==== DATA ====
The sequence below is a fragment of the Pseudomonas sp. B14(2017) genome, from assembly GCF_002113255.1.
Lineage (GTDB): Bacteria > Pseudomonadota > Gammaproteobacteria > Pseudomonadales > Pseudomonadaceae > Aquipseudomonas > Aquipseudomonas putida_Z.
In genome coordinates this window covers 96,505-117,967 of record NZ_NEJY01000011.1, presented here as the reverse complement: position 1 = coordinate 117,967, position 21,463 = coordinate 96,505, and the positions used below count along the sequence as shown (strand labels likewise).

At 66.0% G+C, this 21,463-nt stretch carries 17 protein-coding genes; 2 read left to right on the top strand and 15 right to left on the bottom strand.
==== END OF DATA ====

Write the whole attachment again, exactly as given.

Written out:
The sequence below is a fragment of the Pseudomonas sp. B14(2017) genome, from assembly GCF_002113255.1.
Lineage (GTDB): Bacteria > Pseudomonadota > Gammaproteobacteria > Pseudomonadales > Pseudomonadaceae > Aquipseudomonas > Aquipseudomonas putida_Z.
In genome coordinates this window covers 96,505-117,967 of record NZ_NEJY01000011.1, presented here as the reverse complement: position 1 = coordinate 117,967, position 21,463 = coordinate 96,505, and the positions used below count along the sequence as shown (strand labels likewise).

At 66.0% G+C, this 21,463-nt stretch carries 17 protein-coding genes; 2 read left to right on the top strand and 15 right to left on the bottom strand.